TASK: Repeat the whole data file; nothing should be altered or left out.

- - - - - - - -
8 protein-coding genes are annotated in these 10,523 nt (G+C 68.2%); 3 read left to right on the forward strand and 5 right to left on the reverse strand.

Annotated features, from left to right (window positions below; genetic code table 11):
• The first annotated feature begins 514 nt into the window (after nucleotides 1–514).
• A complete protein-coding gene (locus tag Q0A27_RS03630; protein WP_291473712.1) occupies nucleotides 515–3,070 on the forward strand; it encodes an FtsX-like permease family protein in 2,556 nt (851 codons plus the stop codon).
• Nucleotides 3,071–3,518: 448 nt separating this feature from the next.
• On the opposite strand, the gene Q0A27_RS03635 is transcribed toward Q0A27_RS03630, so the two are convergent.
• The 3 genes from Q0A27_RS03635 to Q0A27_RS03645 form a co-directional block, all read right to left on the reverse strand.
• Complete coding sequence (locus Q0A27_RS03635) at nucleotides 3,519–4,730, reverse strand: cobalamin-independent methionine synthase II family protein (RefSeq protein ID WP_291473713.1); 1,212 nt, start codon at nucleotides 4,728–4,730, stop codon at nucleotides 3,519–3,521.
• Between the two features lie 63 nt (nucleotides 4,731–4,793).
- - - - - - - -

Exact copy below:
8 protein-coding genes are annotated in these 10,523 nt (G+C 68.2%); 3 read left to right on the forward strand and 5 right to left on the reverse strand.

Annotated features, from left to right (window positions below; genetic code table 11):
• The first annotated feature begins 514 nt into the window (after nucleotides 1–514).
• A complete protein-coding gene (locus tag Q0A27_RS03630; protein WP_291473712.1) occupies nucleotides 515–3,070 on the forward strand; it encodes an FtsX-like permease family protein in 2,556 nt (851 codons plus the stop codon).
• Nucleotides 3,071–3,518: 448 nt separating this feature from the next.
• On the opposite strand, the gene Q0A27_RS03635 is transcribed toward Q0A27_RS03630, so the two are convergent.
• The 3 genes from Q0A27_RS03635 to Q0A27_RS03645 form a co-directional block, all read right to left on the reverse strand.
• Complete coding sequence (locus Q0A27_RS03635) at nucleotides 3,519–4,730, reverse strand: cobalamin-independent methionine synthase II family protein (RefSeq protein ID WP_291473713.1); 1,212 nt, start codon at nucleotides 4,728–4,730, stop codon at nucleotides 3,519–3,521.
• Between the two features lie 63 nt (nucleotides 4,731–4,793).